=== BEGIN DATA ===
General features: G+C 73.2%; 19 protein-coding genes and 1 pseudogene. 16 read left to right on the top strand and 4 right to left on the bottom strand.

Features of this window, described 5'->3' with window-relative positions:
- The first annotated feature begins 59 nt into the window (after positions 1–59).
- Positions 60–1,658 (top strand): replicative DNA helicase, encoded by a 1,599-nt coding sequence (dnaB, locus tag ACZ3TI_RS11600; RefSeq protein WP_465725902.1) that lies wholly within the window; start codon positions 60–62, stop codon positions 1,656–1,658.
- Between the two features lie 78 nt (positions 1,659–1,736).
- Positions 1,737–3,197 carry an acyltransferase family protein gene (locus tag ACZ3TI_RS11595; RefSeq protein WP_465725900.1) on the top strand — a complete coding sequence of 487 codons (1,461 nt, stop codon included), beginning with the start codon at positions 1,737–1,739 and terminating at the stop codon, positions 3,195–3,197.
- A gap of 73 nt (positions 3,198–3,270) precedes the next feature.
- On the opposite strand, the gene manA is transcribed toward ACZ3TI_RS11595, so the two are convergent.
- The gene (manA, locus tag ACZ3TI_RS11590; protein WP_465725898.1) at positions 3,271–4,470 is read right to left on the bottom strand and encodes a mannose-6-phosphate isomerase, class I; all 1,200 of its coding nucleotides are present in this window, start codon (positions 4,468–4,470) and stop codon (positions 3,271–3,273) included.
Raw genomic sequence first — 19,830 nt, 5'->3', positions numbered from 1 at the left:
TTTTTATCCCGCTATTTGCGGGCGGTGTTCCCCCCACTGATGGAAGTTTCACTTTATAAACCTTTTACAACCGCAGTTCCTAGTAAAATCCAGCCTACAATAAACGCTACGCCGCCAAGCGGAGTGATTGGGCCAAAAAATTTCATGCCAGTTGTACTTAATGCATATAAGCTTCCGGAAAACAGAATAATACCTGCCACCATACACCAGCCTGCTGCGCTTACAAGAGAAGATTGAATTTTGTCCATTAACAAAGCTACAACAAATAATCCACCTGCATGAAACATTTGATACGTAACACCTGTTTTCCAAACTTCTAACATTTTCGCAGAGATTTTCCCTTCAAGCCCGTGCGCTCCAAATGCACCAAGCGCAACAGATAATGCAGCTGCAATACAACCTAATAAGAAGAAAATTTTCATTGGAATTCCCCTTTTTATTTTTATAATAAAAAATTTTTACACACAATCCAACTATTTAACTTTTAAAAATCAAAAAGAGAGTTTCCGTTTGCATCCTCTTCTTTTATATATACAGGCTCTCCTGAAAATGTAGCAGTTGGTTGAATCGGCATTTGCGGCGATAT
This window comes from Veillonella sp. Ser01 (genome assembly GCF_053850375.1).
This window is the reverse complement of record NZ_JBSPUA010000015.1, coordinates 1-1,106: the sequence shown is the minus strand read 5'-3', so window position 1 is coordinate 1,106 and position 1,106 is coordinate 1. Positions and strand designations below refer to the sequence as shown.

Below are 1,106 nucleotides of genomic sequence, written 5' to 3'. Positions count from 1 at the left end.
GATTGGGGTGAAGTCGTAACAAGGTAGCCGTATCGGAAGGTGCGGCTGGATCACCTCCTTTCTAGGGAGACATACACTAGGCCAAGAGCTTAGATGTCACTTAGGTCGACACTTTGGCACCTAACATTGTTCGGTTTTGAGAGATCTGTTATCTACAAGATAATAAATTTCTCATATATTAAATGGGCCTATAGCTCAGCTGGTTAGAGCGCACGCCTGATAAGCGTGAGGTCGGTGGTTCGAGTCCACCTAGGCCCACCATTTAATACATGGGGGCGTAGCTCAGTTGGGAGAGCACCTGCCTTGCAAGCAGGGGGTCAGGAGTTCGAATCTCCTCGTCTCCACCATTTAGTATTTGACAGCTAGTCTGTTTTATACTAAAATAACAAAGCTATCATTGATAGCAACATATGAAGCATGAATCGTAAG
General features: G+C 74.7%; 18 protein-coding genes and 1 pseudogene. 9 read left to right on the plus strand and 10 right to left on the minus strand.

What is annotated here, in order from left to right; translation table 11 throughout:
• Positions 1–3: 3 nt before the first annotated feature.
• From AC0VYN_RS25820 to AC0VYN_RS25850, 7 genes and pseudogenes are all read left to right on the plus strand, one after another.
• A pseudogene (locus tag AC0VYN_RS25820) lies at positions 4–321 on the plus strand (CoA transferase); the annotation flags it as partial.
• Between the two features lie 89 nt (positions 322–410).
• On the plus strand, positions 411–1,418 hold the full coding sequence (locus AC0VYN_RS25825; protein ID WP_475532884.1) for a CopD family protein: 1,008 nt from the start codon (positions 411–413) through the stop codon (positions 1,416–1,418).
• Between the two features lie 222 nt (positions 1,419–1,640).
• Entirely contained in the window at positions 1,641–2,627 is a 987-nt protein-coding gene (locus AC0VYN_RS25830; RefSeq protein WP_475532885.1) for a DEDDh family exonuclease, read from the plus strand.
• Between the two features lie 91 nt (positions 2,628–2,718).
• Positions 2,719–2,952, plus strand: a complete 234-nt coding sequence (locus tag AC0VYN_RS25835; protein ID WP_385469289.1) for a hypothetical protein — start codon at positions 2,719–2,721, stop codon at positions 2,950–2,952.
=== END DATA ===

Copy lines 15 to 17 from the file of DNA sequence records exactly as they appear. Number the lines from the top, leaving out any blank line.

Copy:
GATTGGGGTGAAGTCGTAACAAGGTAGCCGTATCGGAAGGTGCGGCTGGATCACCTCCTTTCTAGGGAGACATACACTAGGCCAAGAGCTTAGATGTCACTTAGGTCGACACTTTGGCACCTAACATTGTTCGGTTTTGAGAGATCTGTTATCTACAAGATAATAAATTTCTCATATATTAAATGGGCCTATAGCTCAGCTGGTTAGAGCGCACGCCTGATAAGCGTGAGGTCGGTGGTTCGAGTCCACCTAGGCCCACCATTTAATACATGGGGGCGTAGCTCAGTTGGGAGAGCACCTGCCTTGCAAGCAGGGGGTCAGGAGTTCGAATCTCCTCGTCTCCACCATTTAGTATTTGACAGCTAGTCTGTTTTATACTAAAATAACAAAGCTATCATTGATAGCAACATATGAAGCATGAATCGTAAG
General features: G+C 74.7%; 18 protein-coding genes and 1 pseudogene. 9 read left to right on the plus strand and 10 right to left on the minus strand.

What is annotated here, in order from left to right; translation table 11 throughout: